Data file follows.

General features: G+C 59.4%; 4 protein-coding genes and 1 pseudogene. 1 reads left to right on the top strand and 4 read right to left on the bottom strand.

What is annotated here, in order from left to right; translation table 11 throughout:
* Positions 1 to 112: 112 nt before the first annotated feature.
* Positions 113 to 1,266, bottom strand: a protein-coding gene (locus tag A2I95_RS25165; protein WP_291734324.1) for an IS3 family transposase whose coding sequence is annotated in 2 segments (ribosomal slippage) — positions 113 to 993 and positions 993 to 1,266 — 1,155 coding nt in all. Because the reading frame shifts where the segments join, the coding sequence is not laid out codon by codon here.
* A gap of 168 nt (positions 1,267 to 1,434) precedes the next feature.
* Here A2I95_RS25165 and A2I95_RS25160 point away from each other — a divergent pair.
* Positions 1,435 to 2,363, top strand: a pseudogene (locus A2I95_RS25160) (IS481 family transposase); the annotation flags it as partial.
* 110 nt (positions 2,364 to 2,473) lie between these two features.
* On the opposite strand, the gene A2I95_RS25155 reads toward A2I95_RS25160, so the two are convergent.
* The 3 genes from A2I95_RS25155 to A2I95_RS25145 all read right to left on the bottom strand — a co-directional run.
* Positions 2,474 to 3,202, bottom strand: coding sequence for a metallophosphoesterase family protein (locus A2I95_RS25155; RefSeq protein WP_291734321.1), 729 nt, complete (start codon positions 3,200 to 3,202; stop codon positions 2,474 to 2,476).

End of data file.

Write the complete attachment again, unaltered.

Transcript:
General features: G+C 59.4%; 4 protein-coding genes and 1 pseudogene. 1 reads left to right on the top strand and 4 read right to left on the bottom strand.

What is annotated here, in order from left to right; translation table 11 throughout:
* Positions 1 to 112: 112 nt before the first annotated feature.
* Positions 113 to 1,266, bottom strand: a protein-coding gene (locus tag A2I95_RS25165; protein WP_291734324.1) for an IS3 family transposase whose coding sequence is annotated in 2 segments (ribosomal slippage) — positions 113 to 993 and positions 993 to 1,266 — 1,155 coding nt in all. Because the reading frame shifts where the segments join, the coding sequence is not laid out codon by codon here.
* A gap of 168 nt (positions 1,267 to 1,434) precedes the next feature.
* Here A2I95_RS25165 and A2I95_RS25160 point away from each other — a divergent pair.
* Positions 1,435 to 2,363, top strand: a pseudogene (locus A2I95_RS25160) (IS481 family transposase); the annotation flags it as partial.
* 110 nt (positions 2,364 to 2,473) lie between these two features.
* On the opposite strand, the gene A2I95_RS25155 reads toward A2I95_RS25160, so the two are convergent.
* The 3 genes from A2I95_RS25155 to A2I95_RS25145 all read right to left on the bottom strand — a co-directional run.
* Positions 2,474 to 3,202, bottom strand: coding sequence for a metallophosphoesterase family protein (locus A2I95_RS25155; RefSeq protein WP_291734321.1), 729 nt, complete (start codon positions 3,200 to 3,202; stop codon positions 2,474 to 2,476).